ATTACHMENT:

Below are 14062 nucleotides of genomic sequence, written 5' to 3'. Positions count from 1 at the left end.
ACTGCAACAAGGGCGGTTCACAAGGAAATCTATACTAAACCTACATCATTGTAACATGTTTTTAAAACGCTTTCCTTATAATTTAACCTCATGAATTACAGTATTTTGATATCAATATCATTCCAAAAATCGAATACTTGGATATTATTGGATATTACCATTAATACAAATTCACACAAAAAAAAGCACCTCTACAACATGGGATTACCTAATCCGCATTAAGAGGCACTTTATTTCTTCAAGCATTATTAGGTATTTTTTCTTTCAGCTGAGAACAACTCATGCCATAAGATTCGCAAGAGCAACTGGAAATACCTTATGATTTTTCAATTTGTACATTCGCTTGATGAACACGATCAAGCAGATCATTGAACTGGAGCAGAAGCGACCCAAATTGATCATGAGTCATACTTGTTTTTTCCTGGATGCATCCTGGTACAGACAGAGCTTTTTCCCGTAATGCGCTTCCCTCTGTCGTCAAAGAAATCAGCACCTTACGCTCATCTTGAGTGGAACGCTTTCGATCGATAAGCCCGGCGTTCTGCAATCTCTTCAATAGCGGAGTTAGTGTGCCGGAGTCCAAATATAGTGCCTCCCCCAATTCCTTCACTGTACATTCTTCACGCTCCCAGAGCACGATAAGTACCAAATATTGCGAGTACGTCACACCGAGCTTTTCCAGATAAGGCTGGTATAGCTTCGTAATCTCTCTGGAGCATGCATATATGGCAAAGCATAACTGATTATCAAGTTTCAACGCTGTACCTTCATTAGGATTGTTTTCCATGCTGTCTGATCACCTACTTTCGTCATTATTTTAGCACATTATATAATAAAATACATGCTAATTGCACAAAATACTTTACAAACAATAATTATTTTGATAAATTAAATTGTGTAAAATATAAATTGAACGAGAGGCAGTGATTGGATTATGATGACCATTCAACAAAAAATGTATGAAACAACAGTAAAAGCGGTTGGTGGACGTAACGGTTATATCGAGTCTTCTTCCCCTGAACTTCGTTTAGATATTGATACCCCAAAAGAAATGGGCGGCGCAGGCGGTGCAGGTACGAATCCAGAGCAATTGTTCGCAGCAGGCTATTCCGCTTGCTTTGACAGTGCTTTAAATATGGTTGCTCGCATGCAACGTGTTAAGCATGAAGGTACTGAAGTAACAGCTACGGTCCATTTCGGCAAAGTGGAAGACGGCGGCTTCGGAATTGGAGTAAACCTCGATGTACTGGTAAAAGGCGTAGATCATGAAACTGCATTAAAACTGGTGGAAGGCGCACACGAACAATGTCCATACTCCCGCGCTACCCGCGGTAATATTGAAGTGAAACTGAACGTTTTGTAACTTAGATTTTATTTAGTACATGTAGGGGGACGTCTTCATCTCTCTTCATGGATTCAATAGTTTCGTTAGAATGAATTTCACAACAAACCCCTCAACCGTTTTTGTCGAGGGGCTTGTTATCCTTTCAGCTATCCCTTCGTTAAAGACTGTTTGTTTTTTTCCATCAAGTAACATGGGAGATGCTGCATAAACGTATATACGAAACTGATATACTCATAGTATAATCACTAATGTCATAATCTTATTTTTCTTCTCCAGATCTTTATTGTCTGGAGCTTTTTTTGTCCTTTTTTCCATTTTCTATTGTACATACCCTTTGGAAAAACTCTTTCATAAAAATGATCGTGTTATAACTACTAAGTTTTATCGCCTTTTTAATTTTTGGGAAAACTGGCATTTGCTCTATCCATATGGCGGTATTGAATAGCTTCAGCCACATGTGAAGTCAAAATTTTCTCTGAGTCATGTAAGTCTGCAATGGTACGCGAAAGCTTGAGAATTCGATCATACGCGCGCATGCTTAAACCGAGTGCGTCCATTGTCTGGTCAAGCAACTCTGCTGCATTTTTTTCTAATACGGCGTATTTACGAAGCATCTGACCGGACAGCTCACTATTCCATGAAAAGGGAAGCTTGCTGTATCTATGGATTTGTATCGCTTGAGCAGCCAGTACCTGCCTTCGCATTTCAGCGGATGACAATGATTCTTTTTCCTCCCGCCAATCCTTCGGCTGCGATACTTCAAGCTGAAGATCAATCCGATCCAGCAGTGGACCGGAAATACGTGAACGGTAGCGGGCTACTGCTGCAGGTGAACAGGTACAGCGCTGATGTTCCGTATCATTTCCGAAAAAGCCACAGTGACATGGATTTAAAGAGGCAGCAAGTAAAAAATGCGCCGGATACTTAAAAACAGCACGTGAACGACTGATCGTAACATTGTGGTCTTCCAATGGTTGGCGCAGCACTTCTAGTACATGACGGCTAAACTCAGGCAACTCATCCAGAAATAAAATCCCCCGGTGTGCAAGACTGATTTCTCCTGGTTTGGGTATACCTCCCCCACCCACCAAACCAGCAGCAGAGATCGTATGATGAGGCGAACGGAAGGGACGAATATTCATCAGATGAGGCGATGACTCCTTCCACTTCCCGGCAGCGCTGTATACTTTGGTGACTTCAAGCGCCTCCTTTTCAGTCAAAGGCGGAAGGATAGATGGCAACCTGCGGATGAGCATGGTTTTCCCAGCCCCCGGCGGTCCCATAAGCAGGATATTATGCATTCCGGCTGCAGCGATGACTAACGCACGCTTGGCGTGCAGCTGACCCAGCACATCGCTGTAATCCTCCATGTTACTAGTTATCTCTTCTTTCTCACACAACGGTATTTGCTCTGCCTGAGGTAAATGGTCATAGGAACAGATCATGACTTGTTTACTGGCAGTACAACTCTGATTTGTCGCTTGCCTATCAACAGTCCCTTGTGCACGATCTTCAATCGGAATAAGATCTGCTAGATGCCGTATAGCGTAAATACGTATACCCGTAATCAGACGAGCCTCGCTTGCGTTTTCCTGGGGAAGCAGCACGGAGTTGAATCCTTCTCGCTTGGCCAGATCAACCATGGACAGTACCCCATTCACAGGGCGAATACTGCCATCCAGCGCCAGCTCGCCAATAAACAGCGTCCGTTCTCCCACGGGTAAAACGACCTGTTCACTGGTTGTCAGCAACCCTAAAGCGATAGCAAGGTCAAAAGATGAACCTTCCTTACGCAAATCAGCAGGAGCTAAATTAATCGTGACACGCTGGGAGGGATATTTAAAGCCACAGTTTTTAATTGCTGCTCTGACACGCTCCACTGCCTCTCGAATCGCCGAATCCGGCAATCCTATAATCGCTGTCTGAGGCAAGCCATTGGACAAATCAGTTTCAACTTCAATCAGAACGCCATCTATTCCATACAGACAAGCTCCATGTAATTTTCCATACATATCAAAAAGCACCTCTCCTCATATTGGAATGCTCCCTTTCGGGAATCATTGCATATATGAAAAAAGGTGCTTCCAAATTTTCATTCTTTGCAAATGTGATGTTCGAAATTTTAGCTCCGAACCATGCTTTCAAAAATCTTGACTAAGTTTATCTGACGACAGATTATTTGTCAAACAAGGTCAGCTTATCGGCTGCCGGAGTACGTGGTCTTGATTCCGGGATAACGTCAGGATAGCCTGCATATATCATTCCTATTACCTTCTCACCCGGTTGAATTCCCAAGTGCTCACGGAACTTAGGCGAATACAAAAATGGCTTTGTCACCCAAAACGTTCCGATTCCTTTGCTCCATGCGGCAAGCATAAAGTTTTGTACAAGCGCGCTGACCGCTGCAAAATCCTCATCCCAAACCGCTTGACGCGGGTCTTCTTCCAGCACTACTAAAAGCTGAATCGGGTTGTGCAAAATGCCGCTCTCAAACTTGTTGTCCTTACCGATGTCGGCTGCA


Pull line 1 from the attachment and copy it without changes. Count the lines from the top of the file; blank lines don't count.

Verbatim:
Below are 14062 nucleotides of genomic sequence, written 5' to 3'. Positions count from 1 at the left end.